Ian Campeau, one of the founders of the Indigenous music group A Tribe Called Red, has announced he is leaving the group.
In a statement released Wednesday, Ottawa-born Campeau said it was best for his health and that he'd also grown apart from his bandmates.
He added he's now shifted his focus towards public speaking and advocacy.
Campeau sat down with CBC Radio's All in a Day to speak about the departure and what's next on his agenda.
*Major life announcement* pic.twitter.com/EvYAJldnWv— @deejayndn
How does it feel to step away from A Tribe Called Red?
"It feels great. It really put a heavy weight — a burden — on me to deal with depression and anxiety while touring. I found it quite isolating and it became toxic to be away so long. For me, it was very much drowning in isolating depression and anxiety, and then getting home for a second and being able to grab a breath, then [I've] got to tour again. It was taxing. Every night was a Friday night and every morning was a Monday morning."
What changed the dynamic of the band?
"[After] 10 years hanging out and doing the same stuff, being in the same van, in the same hotel room, the conversation got tired and the interests just went apart. The other members really love wrestling and TV shows … I have other things I'm really busy doing. When those conversations happen I usually just put on headphones."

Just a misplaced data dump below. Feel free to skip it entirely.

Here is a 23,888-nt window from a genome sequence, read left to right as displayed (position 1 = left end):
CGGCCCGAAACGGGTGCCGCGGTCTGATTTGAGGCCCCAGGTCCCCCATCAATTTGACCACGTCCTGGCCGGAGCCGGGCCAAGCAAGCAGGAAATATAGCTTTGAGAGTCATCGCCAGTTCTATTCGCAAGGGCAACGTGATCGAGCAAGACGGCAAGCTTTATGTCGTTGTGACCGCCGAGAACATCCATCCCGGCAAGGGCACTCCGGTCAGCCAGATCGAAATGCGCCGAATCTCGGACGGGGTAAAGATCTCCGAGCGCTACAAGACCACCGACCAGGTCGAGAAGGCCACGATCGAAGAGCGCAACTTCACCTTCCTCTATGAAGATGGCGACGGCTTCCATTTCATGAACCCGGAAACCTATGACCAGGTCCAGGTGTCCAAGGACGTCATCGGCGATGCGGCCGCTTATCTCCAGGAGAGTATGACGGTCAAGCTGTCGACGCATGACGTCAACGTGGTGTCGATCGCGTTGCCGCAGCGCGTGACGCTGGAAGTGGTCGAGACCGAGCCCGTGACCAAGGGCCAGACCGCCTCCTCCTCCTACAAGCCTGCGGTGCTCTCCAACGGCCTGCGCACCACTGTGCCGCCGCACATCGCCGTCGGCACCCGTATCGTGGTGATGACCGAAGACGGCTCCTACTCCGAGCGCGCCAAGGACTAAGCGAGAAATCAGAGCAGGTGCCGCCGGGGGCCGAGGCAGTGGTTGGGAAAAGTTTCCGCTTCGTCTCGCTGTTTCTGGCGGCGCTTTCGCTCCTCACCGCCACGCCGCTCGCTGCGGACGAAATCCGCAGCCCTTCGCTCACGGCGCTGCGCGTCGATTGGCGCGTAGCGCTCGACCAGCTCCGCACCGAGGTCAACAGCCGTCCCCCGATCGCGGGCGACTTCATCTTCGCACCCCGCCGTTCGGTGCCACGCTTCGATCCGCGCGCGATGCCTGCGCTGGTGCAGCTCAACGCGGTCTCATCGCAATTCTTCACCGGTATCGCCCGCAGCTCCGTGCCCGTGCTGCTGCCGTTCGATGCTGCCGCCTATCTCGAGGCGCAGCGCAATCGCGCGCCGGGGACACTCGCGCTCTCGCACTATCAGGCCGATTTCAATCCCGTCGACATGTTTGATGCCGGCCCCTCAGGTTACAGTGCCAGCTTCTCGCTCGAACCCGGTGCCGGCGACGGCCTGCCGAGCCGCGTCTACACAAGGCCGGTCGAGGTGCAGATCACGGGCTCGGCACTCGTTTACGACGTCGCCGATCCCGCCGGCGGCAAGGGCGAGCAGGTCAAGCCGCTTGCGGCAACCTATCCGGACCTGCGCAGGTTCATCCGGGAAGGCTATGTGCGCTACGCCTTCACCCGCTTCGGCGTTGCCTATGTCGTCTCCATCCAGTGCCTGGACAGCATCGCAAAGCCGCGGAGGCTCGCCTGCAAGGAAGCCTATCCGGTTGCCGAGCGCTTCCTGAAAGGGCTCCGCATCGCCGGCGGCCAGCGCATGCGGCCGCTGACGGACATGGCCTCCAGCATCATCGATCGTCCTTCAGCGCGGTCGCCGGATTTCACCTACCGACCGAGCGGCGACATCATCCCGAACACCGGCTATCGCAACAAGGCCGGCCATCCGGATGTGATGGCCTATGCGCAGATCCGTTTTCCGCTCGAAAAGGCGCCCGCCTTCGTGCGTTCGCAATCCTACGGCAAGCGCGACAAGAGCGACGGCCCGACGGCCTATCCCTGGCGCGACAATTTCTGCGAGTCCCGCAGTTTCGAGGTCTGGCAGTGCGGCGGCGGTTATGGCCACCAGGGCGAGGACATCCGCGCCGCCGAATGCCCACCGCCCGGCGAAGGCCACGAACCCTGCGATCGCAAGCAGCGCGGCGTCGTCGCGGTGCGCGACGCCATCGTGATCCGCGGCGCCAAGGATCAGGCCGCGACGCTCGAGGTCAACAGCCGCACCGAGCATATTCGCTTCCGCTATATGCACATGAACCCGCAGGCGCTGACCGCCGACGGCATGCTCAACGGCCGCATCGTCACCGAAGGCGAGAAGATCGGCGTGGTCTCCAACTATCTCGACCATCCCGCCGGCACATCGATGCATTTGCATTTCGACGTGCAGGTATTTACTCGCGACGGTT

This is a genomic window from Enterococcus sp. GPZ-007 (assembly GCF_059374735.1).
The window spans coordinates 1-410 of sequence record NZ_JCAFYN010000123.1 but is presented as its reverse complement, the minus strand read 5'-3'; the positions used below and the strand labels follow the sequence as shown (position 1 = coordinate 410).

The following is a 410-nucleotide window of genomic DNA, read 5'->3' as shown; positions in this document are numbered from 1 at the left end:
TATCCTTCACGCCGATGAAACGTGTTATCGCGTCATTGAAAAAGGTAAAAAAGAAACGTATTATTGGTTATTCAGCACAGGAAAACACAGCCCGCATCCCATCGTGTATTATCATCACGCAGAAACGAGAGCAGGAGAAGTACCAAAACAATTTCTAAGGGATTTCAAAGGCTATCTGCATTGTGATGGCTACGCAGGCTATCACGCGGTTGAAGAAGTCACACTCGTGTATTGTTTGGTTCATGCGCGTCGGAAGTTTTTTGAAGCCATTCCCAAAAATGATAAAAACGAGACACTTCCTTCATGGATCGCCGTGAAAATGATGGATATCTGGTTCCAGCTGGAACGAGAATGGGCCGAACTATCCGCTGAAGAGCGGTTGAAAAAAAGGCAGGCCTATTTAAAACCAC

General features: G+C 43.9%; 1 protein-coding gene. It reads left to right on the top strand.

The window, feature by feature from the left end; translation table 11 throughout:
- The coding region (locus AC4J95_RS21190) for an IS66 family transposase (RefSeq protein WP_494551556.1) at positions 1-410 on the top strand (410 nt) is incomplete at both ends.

How has the way you think about the DJ lifestyle changed?
"When you're DJing, you're feeling out the crowd. You're vibe-ing out. When we were playing out sets with Tribe, it was a set. So [now], hearing music I want to hear and feeling out a crowd is something I love doing."
Is it different leaving a group you founded versus one you joined along the way?
"I'm really happy with the work we've done. I wish nothing but the best. I have a goal and a specific timeline for that goal. Outside of Tribe, I can do things more effectively in achieving that goal. I can get ideas out directly to people who can change society instead of hoping they'll catch my music."
What's next for you?
"I'm with the NSB (National Speakers Bureau), I'm doing community talks. I also want to start the idea of having potluck dinners before these talks to bring community together. As much as Tribe has built community, I feel that my effort can be better put in this way to go towards my goal."
Answers have been edited for length and clarity.